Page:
Then there's the hysteria Woodward spreads about how we'll all somehow be endangered if the US has only one rather than two aircraft carriers stalking Iran in the Gulf. What possible harm could come from that? None. This is all grounded in cartoon narrative that Iran is this frightening hegemon threatening the US at all times, and must be contained with massive assertions of military might. The reality, of course, is that even with these sequestration cuts, the US military budget is so much larger than Iran's that they are not in the same universe. That would be true if we had multiple sequestrations. The very idea that two aircraft carriers are needed at all in the Gulf, let alone are necessary to Keep America Safe, is just laughable.
Yet here is Bob Woodward, with one rant, expressing the core values of America's media class. The president is not constrained by law (contemptuously referred to as "this piece of paper"). He not only has the right but the duty to do anything - even if the law prohibits it - to project military force whenever he wants (even though the Constitution mandates as his prime duty not to Keep Us Safe but rather that he "shall take care that the laws be faithfully executed" and thus must swear as his oath "to the best of [his] ability [to] preserve, protect, and defend the Constitution of the United States"). The US must act as empire, dominating the world with superior military force if it wants to stay safe. Any reduction in military spending and deployment will endanger us all.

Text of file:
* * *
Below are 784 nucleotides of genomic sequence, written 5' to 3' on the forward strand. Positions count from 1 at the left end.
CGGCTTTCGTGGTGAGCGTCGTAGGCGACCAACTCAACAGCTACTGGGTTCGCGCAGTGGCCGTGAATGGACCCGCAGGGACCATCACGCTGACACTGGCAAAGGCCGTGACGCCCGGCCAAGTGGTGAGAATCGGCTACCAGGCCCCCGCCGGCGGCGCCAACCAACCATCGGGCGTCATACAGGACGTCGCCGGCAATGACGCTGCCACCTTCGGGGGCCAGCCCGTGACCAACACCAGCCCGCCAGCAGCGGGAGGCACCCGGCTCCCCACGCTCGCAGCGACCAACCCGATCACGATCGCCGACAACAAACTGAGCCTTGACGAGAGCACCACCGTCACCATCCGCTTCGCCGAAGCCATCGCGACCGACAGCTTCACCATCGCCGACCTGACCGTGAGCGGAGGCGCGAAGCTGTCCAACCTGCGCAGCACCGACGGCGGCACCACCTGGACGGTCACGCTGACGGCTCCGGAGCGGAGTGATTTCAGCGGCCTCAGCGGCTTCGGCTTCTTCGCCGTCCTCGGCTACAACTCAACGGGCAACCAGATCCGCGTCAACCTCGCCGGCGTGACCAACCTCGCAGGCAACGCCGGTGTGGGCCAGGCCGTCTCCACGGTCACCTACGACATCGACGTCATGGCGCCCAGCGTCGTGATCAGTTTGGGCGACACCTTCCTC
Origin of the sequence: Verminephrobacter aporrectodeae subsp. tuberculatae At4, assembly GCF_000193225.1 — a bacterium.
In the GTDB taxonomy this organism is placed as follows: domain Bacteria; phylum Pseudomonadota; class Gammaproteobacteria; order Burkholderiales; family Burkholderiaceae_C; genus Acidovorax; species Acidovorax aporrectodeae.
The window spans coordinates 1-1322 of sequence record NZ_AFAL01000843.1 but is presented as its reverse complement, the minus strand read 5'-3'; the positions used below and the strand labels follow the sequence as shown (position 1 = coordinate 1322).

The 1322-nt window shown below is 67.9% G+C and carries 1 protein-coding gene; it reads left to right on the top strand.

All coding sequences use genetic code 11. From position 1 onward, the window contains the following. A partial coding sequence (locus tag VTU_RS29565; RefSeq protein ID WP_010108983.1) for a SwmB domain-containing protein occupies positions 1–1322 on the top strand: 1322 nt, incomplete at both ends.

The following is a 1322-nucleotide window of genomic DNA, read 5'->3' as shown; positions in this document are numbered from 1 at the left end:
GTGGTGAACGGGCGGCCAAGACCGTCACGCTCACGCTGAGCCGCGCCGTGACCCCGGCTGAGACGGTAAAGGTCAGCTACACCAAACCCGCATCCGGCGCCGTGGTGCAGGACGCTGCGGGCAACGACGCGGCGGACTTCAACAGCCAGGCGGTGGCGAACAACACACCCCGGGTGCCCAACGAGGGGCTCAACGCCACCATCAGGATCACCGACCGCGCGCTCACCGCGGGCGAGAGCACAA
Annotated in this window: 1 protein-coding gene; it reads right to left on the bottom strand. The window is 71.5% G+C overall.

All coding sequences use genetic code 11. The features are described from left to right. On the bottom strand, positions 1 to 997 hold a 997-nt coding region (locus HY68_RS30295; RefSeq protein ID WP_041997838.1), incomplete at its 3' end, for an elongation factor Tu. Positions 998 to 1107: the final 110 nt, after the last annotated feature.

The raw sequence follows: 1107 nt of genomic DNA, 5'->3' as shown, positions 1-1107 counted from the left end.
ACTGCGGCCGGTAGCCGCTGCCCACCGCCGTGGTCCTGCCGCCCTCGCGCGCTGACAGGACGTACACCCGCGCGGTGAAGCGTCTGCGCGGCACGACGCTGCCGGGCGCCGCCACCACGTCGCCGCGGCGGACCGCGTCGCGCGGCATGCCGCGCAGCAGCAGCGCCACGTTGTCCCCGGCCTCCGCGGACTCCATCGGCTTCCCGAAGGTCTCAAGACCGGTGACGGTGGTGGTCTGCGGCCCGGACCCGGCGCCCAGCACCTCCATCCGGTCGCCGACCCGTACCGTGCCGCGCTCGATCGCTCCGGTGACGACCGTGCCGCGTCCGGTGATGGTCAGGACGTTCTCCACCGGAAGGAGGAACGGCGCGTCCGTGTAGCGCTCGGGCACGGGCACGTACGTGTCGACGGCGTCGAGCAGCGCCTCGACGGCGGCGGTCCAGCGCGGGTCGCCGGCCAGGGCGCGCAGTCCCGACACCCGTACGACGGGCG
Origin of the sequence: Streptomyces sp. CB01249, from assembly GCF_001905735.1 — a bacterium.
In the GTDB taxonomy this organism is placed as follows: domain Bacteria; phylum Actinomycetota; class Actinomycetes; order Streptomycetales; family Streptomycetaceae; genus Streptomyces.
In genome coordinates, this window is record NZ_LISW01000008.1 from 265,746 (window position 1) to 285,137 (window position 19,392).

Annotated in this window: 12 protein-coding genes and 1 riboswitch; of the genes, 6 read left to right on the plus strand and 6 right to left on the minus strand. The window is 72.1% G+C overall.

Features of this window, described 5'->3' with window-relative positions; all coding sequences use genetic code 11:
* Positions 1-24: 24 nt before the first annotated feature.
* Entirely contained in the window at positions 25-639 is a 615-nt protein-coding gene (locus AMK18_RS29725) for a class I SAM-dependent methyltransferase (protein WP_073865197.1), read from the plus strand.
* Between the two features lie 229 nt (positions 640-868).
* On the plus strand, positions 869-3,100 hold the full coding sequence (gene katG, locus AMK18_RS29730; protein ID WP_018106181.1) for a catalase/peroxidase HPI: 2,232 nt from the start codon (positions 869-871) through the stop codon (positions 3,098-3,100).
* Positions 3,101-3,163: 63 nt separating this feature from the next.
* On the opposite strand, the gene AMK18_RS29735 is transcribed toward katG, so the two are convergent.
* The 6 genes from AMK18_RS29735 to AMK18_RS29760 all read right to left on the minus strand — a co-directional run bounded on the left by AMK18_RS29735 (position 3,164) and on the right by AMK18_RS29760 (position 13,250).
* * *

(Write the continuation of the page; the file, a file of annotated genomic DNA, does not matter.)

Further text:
It's to be expected that these authoritarian and militaristic values shape political leaders and their followers. That these values also shape the "watchdog" media class, as embodied by one of their "legends", explains much about US political culture generally.
Bob Woodward fulfills an important function. Just as Tim Russert was long held up as the scary bulldog questioner who proved the existence of an adversarial TV press while the reality was that, as Harper's Lewis Lapham famously put it, he maintained "the on-air persona of an attentive and accommodating headwaiter", the decades-old Woodward lore plays a critical role in maintaining the fiction of a watchdog press corps even though he is one of the most faithful servants of the war machine and the national security and surveillance states. Every once and awhile, the mask falls, and it's a good thing when it does.
Glenn Greenwald is a columnist on civil liberties and US national security issues for the Guardian. A former constitutional lawyer, he was until 2012 a contributing writer at Salon. He is the author of How Would a Patriot Act? (May 2006), a critique of the Bush administration's use of executive power; A Tragic Legacy (June, 2007), which examines the Bush legacy; and With Liberty and Justice For Some: How the Law Is Used to Destroy Equality and Protect the Powerful
© 2013 Guardian News and Media Limited
See also -
Bob Woodward: 'Obama White House Threatened Me': Video - - Bob Woodward said this evening on CNN that a "very senior person" at the White House warned him in an email that he would "regret doing this," the same day he has continued to slam President Barack Obama over the looming forced cuts known as the sequester.